by matthew stewart | October 3, 2013 | Lifestyle
The Eagles have placed their green efforts front and center as a way to foster social change.
High atop the stadium, the wind turbines were designed to match the existing structural steel.
The solar panels were tested to ensure they could withstand the vibrations from post-touchdown fireworks.
Lincoln Financial Field boasts the largest solar array in the Philly area and the largest in the NFL.
For Earth Day, Eagles owner Christina Weiss Lurie and a student plant flowers at Franklin Square.
Green. When visitors look out over Lincoln Financial Field on game day, that’s all they see: the field, the players’ uniforms, the fans’ jerseys, even the seats. When Eagles owner Christina Weiss Lurie surveys the surroundings, she sees all of that too, of course, and much, much more.
Since 2003, when the Linc opened, Lurie has been working to make the stadium as eco-conscious as possible. It started with a simple recycling program that gave each employee a deskside blue bin. “It was ‘Let’s focus on recycling; that’s something that we can do at the stadium,’” she remembers. “‘If that’s all we do year one, that’s the first step.’”
Ten years later, the Linc is on its way to achieving LEED certification, the gold standard for green buildings. The Eagles’ season kicked off with 11,000 solar panels and 14 wind turbines, installed earlier this year, fully operational and producing three megawatts of electricity (about six times the energy needed for home games). An ongoing $100 million-plus renovation project includes recycling of the building’s refuse and the installation of new green materials. Work is even being done to conserve and repurpose water in and around the stadium.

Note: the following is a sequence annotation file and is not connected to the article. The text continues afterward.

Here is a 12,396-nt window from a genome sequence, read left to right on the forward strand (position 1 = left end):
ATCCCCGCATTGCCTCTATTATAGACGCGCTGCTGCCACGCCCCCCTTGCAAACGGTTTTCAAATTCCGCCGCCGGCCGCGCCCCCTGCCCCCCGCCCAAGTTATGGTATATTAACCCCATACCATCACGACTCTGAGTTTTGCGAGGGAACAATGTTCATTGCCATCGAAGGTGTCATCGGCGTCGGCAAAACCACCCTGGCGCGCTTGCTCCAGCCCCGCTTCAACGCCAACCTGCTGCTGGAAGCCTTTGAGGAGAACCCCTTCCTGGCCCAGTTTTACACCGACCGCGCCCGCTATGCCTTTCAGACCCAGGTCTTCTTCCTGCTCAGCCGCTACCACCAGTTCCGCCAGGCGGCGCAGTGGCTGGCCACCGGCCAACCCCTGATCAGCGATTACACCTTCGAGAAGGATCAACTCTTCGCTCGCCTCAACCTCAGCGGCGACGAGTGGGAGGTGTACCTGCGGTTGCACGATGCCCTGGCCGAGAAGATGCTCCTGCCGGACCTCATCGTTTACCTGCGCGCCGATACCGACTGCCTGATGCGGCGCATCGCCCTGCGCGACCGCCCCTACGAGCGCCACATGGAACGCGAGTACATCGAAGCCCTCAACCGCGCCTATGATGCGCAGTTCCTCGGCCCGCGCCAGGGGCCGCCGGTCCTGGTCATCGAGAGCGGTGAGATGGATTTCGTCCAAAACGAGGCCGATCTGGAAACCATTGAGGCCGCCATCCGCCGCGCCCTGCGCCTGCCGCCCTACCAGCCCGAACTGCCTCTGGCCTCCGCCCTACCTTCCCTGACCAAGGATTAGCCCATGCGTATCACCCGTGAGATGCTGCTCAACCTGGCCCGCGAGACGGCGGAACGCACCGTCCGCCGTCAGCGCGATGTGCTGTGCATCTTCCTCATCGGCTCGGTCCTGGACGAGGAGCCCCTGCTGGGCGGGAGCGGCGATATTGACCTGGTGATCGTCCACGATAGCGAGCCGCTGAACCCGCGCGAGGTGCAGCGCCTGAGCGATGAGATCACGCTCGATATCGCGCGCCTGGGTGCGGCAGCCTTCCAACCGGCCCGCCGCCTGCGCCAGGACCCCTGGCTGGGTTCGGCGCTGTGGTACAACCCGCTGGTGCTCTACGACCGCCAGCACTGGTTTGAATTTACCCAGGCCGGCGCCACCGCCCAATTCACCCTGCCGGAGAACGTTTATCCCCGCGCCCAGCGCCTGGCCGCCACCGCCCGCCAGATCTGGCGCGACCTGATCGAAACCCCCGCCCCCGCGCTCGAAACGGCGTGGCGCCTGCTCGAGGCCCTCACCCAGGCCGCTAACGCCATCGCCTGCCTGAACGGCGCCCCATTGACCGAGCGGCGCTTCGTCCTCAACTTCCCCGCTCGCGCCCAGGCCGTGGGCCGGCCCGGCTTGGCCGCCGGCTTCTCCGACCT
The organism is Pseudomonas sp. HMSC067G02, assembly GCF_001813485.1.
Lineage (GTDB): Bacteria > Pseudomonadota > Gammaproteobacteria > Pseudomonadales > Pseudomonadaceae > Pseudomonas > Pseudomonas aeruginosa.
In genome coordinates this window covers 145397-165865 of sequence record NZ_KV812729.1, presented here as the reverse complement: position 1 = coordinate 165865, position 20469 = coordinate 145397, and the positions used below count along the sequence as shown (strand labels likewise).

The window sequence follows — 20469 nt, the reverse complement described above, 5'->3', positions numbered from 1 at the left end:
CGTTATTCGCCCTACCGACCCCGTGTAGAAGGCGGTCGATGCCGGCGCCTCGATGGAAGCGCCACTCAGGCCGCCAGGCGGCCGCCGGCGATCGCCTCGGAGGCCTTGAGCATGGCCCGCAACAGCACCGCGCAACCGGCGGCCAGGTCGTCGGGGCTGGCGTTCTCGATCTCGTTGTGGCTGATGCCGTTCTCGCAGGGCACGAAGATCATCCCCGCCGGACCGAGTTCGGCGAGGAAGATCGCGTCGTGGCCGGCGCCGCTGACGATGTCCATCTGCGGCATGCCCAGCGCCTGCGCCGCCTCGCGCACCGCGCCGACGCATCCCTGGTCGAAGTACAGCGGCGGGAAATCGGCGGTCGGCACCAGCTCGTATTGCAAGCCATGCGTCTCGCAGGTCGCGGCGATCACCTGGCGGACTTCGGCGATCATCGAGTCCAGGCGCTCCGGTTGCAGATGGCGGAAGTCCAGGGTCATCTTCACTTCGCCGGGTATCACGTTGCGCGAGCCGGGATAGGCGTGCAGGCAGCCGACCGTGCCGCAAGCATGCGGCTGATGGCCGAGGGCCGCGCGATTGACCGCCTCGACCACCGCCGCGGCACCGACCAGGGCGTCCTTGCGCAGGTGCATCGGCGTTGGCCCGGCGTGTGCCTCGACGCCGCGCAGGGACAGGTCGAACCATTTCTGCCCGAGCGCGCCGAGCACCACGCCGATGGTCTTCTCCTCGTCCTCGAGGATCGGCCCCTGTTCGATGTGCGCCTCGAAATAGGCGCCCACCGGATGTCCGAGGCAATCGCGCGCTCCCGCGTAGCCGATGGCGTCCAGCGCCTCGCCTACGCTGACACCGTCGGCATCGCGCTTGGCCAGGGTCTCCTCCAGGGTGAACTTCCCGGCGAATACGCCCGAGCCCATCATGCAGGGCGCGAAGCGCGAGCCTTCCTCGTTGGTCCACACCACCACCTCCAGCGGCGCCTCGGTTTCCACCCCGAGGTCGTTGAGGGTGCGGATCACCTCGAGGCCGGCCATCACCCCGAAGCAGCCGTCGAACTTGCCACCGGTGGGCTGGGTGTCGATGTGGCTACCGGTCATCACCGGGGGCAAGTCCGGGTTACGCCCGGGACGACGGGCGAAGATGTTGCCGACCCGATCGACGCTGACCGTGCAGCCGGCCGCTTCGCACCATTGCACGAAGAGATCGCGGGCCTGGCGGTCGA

Conservation is part of the DNA of Lincoln Financial Field and the NovaCare Complex. These sweeping changes are all part of Lurie’s landmark Go Green campaign, a program she began when the Linc opened, combining green initiatives and sustainable business practices. Lurie, the Eagles’ staff, and the Linc’s employees and vendors may have the most successful conservation program in the NFL. And when the Eagles were named Sport Team of the Year in 2011 by the international social change organization Beyond Sport, it gave Go Green and their community-based programs global recognition.
“We had this unique opportunity to educate 70,000 fans and millions of others who tune in by television or the Web or mobile and social media,” says Lurie. “I knew that we could make a difference. I felt that Go Green would become a path to sustainability. As we learned, it’s a journey that changes all the time.”
The recycling program is a perfect example. The deskside blue bins were followed by the Linc working with outside consultants like The Sexton Group and the nonprofit National Resources Defense Council to source recycled paper. Eventually the stadium converted to 100 percent post-consumer recycled paper, yielding a savings of 10 tons of paper annually, or the equivalent of about 170 trees.
From there, the Go Green team began to tackle how garbage was handled and disposed of. The Eagles management realized that this would require the cooperation of outside vendors like Aramark, which took over concessions at the stadium in 2005.
“There’s a great story that I think is emblematic of the teamwork,” says Leonard Bonacci, the Eagles’ vice president of event operations and event services. “In the middle of this process of recycling, we went upstairs and grabbed a bag out of the trash in the middle of a game, brought it downstairs, and dumped it on the table. And with Aramark, we went through it piece by piece and said, ‘Can we recycle that?’ Everything that was a no we pushed over to Aramark and asked, “Could you buy this from somewhere else so that it’s recyclable and compostable?’ And they did.”